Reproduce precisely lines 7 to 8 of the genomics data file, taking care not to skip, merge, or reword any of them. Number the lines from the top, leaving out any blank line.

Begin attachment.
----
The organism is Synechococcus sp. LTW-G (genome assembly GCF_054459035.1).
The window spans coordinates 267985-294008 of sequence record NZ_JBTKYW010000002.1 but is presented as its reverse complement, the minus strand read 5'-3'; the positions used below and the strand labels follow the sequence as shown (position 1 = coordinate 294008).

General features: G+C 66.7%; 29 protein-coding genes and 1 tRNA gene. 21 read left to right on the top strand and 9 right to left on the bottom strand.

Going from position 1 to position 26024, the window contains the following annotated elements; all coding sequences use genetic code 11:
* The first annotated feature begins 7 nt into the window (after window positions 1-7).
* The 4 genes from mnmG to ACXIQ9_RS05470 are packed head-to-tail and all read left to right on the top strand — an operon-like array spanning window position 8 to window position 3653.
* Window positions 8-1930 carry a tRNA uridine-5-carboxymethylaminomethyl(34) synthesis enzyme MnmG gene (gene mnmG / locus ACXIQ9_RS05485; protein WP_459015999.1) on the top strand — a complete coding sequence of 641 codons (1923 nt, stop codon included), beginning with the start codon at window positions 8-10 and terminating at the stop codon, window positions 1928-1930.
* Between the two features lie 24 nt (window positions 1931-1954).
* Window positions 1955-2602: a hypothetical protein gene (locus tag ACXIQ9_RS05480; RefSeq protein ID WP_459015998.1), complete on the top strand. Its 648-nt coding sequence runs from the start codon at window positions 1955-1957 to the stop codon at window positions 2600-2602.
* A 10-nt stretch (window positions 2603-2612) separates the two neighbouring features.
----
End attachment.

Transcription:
* Window positions 8-1930 carry a tRNA uridine-5-carboxymethylaminomethyl(34) synthesis enzyme MnmG gene (gene mnmG / locus ACXIQ9_RS05485; protein WP_459015999.1) on the top strand — a complete coding sequence of 641 codons (1923 nt, stop codon included), beginning with the start codon at window positions 8-10 and terminating at the stop codon, window positions 1928-1930.
* Between the two features lie 24 nt (window positions 1931-1954).